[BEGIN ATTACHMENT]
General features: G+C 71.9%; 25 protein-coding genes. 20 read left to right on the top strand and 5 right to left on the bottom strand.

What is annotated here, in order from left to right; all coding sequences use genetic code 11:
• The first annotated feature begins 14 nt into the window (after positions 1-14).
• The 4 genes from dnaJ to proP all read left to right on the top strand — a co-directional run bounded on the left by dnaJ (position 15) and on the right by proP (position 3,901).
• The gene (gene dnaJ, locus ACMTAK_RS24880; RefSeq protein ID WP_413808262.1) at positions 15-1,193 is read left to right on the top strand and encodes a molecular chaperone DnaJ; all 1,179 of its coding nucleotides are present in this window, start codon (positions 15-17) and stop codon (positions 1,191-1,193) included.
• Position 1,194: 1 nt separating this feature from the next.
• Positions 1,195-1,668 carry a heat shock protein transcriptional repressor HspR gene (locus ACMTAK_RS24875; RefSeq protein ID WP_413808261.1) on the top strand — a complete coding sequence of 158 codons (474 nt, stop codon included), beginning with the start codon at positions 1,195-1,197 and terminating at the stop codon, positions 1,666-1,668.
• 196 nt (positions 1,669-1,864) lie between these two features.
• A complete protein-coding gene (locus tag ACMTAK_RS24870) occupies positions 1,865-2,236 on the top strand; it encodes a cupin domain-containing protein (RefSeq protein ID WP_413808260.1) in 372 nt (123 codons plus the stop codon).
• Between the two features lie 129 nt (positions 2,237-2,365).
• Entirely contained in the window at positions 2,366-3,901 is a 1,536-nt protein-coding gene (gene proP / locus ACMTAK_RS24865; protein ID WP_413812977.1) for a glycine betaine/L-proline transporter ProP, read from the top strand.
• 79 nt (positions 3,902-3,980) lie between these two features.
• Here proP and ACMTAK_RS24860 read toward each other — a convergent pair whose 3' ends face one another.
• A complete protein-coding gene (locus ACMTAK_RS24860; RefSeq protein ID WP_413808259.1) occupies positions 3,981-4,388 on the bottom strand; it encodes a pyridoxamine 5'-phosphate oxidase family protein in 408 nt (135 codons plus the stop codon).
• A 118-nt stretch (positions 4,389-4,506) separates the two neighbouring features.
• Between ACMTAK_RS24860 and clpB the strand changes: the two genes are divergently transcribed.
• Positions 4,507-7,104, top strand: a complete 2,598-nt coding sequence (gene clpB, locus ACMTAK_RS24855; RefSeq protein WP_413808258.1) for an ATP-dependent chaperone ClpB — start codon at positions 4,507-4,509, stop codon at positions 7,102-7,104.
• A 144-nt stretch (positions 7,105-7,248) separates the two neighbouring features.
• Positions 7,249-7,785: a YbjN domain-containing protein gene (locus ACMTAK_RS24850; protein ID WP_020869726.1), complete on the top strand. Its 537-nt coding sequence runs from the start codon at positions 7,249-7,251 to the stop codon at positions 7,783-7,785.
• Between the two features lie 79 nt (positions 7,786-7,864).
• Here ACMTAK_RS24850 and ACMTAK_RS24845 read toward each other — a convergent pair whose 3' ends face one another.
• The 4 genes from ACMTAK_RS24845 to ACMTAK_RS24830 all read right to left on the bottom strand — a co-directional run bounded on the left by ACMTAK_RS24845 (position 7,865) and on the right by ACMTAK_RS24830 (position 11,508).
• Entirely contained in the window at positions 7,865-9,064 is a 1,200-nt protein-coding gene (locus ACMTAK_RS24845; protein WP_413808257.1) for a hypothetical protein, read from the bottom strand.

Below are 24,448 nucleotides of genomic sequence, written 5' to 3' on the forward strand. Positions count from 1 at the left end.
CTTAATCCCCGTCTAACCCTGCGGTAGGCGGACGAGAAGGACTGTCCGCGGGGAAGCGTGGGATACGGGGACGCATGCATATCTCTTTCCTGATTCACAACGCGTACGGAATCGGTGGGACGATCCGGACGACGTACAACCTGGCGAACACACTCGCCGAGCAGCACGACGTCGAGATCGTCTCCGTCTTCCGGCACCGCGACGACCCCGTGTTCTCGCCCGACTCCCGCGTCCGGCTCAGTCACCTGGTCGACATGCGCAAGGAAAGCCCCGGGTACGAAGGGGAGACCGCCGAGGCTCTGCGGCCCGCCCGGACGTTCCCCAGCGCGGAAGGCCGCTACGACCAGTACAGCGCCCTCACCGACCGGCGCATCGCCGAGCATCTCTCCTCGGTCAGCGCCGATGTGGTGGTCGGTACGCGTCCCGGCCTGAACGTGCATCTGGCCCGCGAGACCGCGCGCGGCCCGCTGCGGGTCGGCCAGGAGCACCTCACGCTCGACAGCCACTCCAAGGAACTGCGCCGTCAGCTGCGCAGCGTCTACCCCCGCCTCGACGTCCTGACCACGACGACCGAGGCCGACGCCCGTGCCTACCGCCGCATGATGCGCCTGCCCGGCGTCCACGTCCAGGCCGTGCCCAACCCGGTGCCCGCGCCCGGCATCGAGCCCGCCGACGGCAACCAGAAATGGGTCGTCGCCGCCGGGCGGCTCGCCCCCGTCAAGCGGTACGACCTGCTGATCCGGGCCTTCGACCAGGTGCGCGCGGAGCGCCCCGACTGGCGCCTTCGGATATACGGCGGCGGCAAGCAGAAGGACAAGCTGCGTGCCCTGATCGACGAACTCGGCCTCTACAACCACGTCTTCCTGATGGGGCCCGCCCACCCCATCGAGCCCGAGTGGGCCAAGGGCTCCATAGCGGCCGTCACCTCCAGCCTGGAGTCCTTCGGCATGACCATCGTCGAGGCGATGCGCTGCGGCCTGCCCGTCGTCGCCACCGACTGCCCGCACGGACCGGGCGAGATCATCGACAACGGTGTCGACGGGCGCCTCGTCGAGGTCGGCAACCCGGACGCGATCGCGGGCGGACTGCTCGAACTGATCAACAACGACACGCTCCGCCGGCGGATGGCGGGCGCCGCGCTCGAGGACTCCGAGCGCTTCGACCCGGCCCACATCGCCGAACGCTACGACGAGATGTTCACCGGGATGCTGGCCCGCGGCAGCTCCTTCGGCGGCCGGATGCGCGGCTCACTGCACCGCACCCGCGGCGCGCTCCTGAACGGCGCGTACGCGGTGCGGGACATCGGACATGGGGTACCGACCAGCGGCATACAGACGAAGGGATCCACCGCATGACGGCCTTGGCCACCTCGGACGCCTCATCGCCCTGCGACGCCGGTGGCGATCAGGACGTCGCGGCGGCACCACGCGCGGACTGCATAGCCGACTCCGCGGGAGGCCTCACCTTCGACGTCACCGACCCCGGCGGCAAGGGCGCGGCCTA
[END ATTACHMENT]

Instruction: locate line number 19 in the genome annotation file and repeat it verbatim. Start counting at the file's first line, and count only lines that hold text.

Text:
• Positions 7,249-7,785: a YbjN domain-containing protein gene (locus ACMTAK_RS24850; protein ID WP_020869726.1), complete on the top strand. Its 537-nt coding sequence runs from the start codon at positions 7,249-7,251 to the stop codon at positions 7,783-7,785.